Thousands of Mongolians have protested against what they say is the heavy-handed treatment of a coronavirus infected mother and her newborn baby.
Landlocked Mongolia reported just a handful of Covid-19 cases last year due to strict border controls, but in November its first domestic transmissions caused a wave of lockdowns.
Staff and police take part in a drill to prepare for a coronavirus outbreak in Ulaanbaatar last May© AFP Byambasuren BYAMBA-OCHIR
There is now widespread anger after TV footage showed a woman who appeared to have recently given birth being moved to an infectious disease centre wearing only hospital pyjamas and plastic slippers, despite temperatures dipping to minus 25 degrees Celsius.
The video of the woman in an ambulance clutching her baby prompted fierce criticism, particularly as Mongolian tradition dictates new mothers should avoid the cold weather and cold food for the first month after birth.
On Wednesday around 5,000 mostly young protesters gathered in a square opposite government buildings in the capital Ulaanbaatar, some carrying wrapped up bundles to represent babies.
Ulziibayar Purevsuren, 30, held a banner reading “resign” and said she was there to complain about “incompetent doctors”.
The vice prime minister — also head of the national emergency commission handling the pandemic — resigned on Wednesday evening, followed by the minister of health.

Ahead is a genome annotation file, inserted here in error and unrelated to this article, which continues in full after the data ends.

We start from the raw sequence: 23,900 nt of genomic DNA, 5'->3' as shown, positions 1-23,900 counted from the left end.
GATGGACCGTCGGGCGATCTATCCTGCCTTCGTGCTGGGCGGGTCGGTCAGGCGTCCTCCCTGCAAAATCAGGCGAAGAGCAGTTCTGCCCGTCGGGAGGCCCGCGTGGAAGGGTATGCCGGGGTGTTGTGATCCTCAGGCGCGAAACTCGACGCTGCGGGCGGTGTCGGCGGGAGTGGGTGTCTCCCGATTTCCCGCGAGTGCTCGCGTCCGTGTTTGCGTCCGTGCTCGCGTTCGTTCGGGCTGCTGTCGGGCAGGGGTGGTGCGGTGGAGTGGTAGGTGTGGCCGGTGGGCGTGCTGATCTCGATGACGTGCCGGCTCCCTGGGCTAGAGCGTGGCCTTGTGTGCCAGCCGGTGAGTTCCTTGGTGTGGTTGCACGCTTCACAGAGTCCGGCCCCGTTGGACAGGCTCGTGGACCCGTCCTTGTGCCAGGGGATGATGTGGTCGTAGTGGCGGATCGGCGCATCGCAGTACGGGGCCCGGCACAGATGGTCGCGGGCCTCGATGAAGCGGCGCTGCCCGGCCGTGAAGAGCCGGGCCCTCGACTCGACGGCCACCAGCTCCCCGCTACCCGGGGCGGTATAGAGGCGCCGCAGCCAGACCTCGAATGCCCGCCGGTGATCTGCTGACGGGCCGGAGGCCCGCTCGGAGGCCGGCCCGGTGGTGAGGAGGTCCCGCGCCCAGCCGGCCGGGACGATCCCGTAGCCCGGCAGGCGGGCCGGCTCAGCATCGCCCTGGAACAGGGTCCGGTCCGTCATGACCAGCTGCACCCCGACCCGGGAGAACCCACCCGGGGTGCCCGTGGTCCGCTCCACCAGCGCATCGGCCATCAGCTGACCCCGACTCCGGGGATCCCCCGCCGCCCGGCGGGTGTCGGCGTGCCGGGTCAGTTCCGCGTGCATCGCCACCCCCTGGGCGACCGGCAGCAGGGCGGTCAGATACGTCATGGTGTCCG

The head of the hospital and disease centre in the middle of the row also resigned.
The row is the latest clash over the government’s handling of the outbreak as anger simmers over Mongolian nationals stuck overseas after the country closed its borders.
“I don’t think Mongolians will die of Covid-19, instead they will die of poverty and hunger,” said 20-year-old student Odbayar Lkhagvadorj.
“We are here to make our voice heard,” said Batzul Batenkh, a 21-year-old mining worker.
Restrictions on movement between provinces have been imposed since November, leaving about 80,000 people stranded in the capital.
Many have complained of waiting weeks for virus tests to allow them to return to their homes or of having to sleep in their cars with hotels closed due to lockdowns.
Officials were forced to apologise when a 58-year-old woman died in December after being refused entry to a hospital because she did not have a negative Covid-19 test result.
Since March, Mongolia has only allowed citizens to enter the country on chartered flights and required 21 days of quarantine in centralised facilities, followed by two weeks of further isolation at home.
There have been 1,584 coronavirus cases in the country so far and just three deaths.